A guide to edible native Australian plants
In Australia, we have more than 5000 species of edible native plants. However, if you asked the average Australian to name some, they may struggle to get past macadamia and lemon myrtle. In researching this article I have had the loveliest time learning the stories of some of our gorgeous natives. Like a proud mother hen, I’ve discovered their flavours, smells and nutritional benefits as well as enjoyed the value they have brought to my cooking.
So why aren’t these incredible plants, herbs and spices more integrated into our general food culture already? Issues such as access, cultural sensitivity and supply are all potential barriers, however with more and more chefs engaging local communities and embracing these fantastic native ingredients, it is only a matter of time before they become more than a tokenistic garnish, and are enthusiastically and wholly incorporated into our food system. Get ready to be dazzled, impressed and inspired by our edible natives as I take you through a few of my favourites.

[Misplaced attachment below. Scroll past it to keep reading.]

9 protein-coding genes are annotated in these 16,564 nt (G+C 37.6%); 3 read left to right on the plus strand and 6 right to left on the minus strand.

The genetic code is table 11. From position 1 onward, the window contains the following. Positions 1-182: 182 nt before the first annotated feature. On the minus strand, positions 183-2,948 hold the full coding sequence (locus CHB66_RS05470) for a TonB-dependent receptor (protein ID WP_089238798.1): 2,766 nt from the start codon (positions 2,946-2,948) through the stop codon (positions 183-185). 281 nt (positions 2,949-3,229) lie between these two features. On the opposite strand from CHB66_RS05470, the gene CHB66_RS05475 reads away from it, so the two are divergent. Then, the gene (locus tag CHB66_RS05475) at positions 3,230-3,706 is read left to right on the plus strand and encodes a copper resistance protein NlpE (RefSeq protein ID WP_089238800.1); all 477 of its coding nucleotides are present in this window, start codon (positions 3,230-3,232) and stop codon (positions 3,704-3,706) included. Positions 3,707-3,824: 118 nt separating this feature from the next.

Saltbush, also known as Purngep or Binga, is a gorgeous silvery grey-blue edible plant that has been appreciated in Indigenous culture for thousands of years. Traditionally, the ground seeds were added to damper and used in baking by some Indigenous groups, while the leaves were considered more medicinal and used in the treatment of sores, burns and wounds.
Our edible natives celebrate seasonality, respect our local environment and connect us with our land and food culture.
It is the leaves that have attracted the most attention from the culinary world of late, with their versatile application. Nutritionally, they are high in antioxidants as well as rich in calcium and protein, however the benefits don’t stop there.
Affectionately called “Old Man Saltbush” and thought to be strong and stoic like an old man, this native comes with an interesting tale. After European settlers cleared the land for farming, many of the plants that were integral in maintaining the water table balance were removed. Saltbush was one of these essential plants.